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Works Progress Hosts a Biodiversity Expedition!

Special Event During the PhinneyWood Artwalk – The BIG One!

Friday, May 9, 6-9 pm | Saturday, May 10, 12-5 pm

Join us for a large-screen photography presentation of the Pacific Biodiversity Institute’s recent South America Biodiversity Expedition. Peter Morrison, a conservation biologist and avid explorer of biodiversity and wildlands, has been exploring South America for 30 years. For the last five, he has lead expeditions to biodiversity hotspots in an effort to map, describe and protect the world’s largest remaining wild and roadless areas. Stop by any time to view incredible photographs and short videos portraying the vastness and beauty of the wildlands and their immense biodiversity.  Peter will also present a few photos of the Pacific Biodiversity Institute’s (PBI) Harbor Porpoise Project in Puget Sound.

About the PhinneyWood Artwalk

Works Progress will be one of 78 businesses in Phinney-Greenwood welcoming in visitors with wine, snacks and art work from over 150 area artists. Originally a stand-alone annual event, the BIG One is now the centerpiece of the monthly Art Up Chow Down art walks. Over the years, this hugely popular event has turned into a neighborhood party with musical performances in participating businesses and churches, street performers, chalk art and activities for children. Maps and additional information will be available online and at participating sites the week of the Art Walk.

About the South American Wildlands and Conservation Project

South America contains immense wildland and biodiversity resources that are unparalleled in today’s world.  The tropical Andes hotspot, according to Conservation International, “It is home to an estimated 30,000-35,000 species of vascular plants, accounting for about 10 percent of all the world’s species and far surpassing the diversity of any other hot spot.”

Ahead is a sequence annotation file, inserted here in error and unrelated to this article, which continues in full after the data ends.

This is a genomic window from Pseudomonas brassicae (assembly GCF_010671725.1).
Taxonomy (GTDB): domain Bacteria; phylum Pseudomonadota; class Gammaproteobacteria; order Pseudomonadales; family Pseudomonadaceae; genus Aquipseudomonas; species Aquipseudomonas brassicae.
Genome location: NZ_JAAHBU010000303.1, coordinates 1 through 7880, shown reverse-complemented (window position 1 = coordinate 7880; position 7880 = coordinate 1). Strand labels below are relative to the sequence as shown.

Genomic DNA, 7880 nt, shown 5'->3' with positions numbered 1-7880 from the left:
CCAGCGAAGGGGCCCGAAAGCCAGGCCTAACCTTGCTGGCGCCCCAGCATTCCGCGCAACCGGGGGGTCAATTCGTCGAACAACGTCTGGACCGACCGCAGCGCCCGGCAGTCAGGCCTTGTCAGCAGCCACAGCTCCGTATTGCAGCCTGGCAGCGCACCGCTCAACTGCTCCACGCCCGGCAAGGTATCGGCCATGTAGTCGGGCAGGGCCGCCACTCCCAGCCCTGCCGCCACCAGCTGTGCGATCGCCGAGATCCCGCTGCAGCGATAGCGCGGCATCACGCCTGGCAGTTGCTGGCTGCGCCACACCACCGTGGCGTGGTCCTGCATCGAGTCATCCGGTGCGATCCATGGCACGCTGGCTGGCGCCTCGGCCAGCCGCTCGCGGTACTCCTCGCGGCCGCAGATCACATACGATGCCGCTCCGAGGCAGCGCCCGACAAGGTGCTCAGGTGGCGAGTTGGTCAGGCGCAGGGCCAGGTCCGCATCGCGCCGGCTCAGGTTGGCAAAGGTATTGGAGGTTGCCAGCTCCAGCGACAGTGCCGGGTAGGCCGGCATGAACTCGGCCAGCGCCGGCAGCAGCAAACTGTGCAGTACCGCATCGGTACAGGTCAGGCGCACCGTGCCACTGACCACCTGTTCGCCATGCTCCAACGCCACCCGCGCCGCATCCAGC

1380605_10151922722665853_1287626957_nPBI’s initial mapping of the wildlands of South America has identified five roadless areas each over 110 million acres in size (each bigger than California) and 350 roadless areas each over one million acres. These spectacular gems are unmatched in today’s world. Our initial mapping identified the largest area – the western Amazon – which is still one block of intact, pristine tropical forest of over 800 million acres! This vast tract of tropical forest, mountains, rivers and wetlands spans parts of 5 countries. It is bigger than 8 states the size of California placed end to end. These immense wildlands are the heart and lungs of the Planet.

PBI is sharing information and inspiration with local, national and international conservation NGOs and scientists. With  biodiversity hotspots such as the tropical Andes containing more than 1,700 bird species and 980 species of amphibians – many of which are endemic – we are committed to conserving these vast wildland areas  and last big reservoirs of the Earth’s biodiversity .

About the Pacific Biodiversity Institute 

The Pacific Biodiversity Institute combines innovative scientific research, education, and technical support to inform, enhance and inspire conservation. Our goal is a rich and enduring biological heritage.

We envision a future rich in biological diversity in all forms and at all scales, allowing for the continued unfolding of natural ecological and evolutionary processes over time. We work at the forefront of biodiversity conservation, exploring new terrain through the use of professional and citizen scientists. In high conservation opportunity areas, PBI leads the way in developing new information and understanding to help realize this future.